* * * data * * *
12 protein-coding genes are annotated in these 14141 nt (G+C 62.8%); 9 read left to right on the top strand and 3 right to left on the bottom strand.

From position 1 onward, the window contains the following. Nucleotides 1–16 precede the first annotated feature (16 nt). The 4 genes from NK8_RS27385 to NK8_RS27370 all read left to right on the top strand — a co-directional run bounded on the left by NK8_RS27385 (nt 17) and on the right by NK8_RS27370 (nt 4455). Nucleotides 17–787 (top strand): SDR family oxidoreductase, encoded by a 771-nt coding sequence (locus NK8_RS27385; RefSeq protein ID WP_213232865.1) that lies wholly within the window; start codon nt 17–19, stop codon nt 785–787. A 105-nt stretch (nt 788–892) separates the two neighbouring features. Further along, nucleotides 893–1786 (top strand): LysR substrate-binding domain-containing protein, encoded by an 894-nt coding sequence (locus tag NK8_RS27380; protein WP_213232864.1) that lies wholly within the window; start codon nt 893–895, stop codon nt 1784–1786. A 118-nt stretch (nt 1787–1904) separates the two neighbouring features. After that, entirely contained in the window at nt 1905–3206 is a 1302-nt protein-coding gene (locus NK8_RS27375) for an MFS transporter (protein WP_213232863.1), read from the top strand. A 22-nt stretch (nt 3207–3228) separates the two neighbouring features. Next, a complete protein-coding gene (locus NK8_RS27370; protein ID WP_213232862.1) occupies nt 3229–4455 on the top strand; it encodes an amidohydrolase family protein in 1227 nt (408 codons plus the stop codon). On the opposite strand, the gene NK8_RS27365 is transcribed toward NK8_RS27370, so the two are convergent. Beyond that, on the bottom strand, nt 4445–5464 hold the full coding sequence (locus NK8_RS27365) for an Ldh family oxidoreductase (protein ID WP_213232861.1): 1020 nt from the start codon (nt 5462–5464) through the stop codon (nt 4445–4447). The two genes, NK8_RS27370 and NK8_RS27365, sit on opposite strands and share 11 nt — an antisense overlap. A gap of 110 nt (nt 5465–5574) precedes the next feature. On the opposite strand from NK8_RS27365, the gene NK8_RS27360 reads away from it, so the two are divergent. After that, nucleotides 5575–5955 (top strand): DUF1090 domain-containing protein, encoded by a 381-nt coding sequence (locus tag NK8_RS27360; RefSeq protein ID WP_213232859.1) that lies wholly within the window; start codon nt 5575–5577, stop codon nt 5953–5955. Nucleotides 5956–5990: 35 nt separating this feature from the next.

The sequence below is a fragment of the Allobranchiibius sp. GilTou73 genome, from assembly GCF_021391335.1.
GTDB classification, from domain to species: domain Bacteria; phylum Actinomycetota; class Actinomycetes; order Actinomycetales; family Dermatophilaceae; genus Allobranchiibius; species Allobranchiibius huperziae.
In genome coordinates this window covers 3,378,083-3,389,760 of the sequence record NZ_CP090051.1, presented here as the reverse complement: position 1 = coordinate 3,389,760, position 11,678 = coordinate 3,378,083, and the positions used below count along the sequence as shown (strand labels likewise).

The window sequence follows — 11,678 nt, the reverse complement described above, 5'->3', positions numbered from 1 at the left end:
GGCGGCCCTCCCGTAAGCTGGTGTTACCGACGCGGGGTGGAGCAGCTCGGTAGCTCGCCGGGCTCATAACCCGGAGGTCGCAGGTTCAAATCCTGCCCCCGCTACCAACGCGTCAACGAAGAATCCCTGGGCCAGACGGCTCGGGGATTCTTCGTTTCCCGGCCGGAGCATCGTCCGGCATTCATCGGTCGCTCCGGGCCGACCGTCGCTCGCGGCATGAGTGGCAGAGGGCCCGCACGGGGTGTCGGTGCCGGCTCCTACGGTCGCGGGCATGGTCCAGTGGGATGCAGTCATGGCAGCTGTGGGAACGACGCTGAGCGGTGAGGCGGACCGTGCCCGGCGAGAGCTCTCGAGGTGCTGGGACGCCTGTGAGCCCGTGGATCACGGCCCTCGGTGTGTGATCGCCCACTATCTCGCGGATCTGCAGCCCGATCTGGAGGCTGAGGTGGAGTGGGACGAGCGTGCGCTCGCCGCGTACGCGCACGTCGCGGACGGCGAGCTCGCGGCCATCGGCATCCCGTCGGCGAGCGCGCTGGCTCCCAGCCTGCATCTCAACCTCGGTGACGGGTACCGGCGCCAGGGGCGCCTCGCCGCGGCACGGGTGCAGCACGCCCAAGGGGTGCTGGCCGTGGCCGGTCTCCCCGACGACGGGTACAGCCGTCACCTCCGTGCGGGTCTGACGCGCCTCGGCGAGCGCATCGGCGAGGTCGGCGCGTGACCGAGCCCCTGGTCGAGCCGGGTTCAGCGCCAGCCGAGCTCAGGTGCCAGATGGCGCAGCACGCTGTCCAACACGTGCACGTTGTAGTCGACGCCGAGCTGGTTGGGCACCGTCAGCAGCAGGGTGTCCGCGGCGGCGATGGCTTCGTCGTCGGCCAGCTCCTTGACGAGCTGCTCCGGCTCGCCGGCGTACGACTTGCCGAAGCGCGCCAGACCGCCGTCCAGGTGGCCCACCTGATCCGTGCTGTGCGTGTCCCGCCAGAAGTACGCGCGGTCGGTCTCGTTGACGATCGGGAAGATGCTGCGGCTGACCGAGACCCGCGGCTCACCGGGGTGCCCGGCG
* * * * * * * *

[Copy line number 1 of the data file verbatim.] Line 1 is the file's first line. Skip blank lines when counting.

12 protein-coding genes are annotated in these 14141 nt (G+C 62.8%); 9 read left to right on the top strand and 3 right to left on the bottom strand.